Optical Character Recognition

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Advances are being made to recognize characters based on the context of the word in which they appear, as with the Predictive Optical Word Recognition algorithm from Peabody, Mass.-based ScanSoft Inc. The next step for developers is document recognition, in which the software will use knowledge of the parts of speech and grammar to recognize individual characters.

Today, OCR software can recognize a wide variety of fonts, but handwriting and script fonts that mimic handwriting are still problematic.

Developers are taking different approaches to improve script and handwriting recognition. OCR software from ExperVision Inc. in Fremont, Calif., first identifies the font and then runs its character-recognition algorithms.

Advances have made OCR more reliable; expect a minimum of 90% accuracy for average-quality documents. Despite vendor claims of one-button scanning, achieving 99% or greater accuracy takes clean copy and practice setting scanner parameters and requires you to "train" the OCR software with your documents.

The first step toward better recognition begins with the scanner. The quality of its charge-coupled device light arrays will affect OCR results. The more tightly packed these arrays, the finer the image and the more distinct colors the scanner can detect.

Smudges or background color can fool the recognition software. Adjusting the scan's resolution can help refine the image and improve the recognition rate, but there are trade-offs.

For example, in an image scanned at 24-bit color with 1,200 dots per inch (dpi), each of the 1,200 pixels has 24 bits' worth of color information. This scan will take longer than a lower-resolution scan and produce a larger file, but OCR accuracy will likely be high.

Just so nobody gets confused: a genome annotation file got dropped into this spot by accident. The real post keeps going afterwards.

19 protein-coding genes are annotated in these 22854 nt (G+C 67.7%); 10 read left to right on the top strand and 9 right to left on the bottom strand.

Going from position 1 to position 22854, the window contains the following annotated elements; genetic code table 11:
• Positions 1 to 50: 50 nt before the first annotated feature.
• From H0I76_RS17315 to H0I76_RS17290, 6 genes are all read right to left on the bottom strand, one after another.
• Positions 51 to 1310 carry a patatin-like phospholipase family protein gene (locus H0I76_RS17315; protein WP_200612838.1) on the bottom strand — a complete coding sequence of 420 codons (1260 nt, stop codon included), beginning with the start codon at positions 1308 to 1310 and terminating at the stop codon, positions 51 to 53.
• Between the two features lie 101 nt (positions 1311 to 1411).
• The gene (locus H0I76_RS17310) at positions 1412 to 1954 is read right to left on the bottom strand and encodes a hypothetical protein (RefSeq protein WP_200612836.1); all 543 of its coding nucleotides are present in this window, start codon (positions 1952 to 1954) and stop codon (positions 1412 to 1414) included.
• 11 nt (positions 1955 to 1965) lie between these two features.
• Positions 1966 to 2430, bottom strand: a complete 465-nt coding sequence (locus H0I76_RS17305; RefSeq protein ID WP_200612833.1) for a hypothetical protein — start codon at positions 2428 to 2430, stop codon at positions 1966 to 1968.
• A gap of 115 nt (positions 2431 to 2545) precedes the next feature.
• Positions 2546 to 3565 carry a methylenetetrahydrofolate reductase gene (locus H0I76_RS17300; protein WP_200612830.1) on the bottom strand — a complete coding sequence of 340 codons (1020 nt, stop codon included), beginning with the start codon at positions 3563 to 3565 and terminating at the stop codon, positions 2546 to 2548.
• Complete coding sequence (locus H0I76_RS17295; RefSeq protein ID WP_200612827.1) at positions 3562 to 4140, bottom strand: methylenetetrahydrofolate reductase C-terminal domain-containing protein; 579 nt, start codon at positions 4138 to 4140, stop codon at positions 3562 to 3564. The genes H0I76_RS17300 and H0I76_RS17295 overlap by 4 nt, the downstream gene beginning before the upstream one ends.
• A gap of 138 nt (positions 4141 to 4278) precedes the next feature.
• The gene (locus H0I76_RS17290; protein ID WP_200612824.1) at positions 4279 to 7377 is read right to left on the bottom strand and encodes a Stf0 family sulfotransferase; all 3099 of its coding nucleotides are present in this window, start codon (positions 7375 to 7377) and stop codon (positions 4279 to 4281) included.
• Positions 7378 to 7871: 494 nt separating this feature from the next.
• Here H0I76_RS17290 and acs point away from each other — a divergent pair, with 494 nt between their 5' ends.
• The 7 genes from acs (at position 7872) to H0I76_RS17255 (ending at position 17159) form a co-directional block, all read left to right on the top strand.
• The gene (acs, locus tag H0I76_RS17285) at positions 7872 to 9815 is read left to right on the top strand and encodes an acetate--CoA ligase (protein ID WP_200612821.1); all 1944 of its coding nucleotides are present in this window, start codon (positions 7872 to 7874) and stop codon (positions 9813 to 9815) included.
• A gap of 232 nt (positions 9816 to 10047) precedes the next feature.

A scan at 72 dpi will be faster and produce a smaller file—good for posting an image of the text to the Web—but the lower resolution will likely degrade OCR accuracy.

Most scanners are optimized for 300 dpi, but scanning at a higher number of dots per inch will increase accuracy for type under 6 points in size.

Bilevel (black and white only) scans are the rule for text documents. Bilevel scans are faster and produce smaller files, because unlike 24-bit color scans, they require only one bit per pixel. Some scanners can also let you determine how subtle to make the color differentiation.

Which method will be more effective depends on the image being scanned. A bilevel scan of a shopworn page may yield more legible text. But if the image to be scanned has text in a range of colors, as in a brochure, text in lighter colors may drop out.

Lais is a freelance writer in Takoma Park, Md.


The Many Facets of OCR

Determining what text is in an image can be a difficult task. Consider the process below used in a language-independent OCR system described by researchers at BBN Technologies Inc. and GTE Internetworking (now Genuity Inc.). The top half of the diagram shows elements used in setting and training the system and in using scanned data, as well as rules specific to the language and its orthography (the alphabet or other symbols).

The Many Facets of OCR

See additional Computerworld QuickStudies

Copyright © 2002 IDG Communications, Inc.

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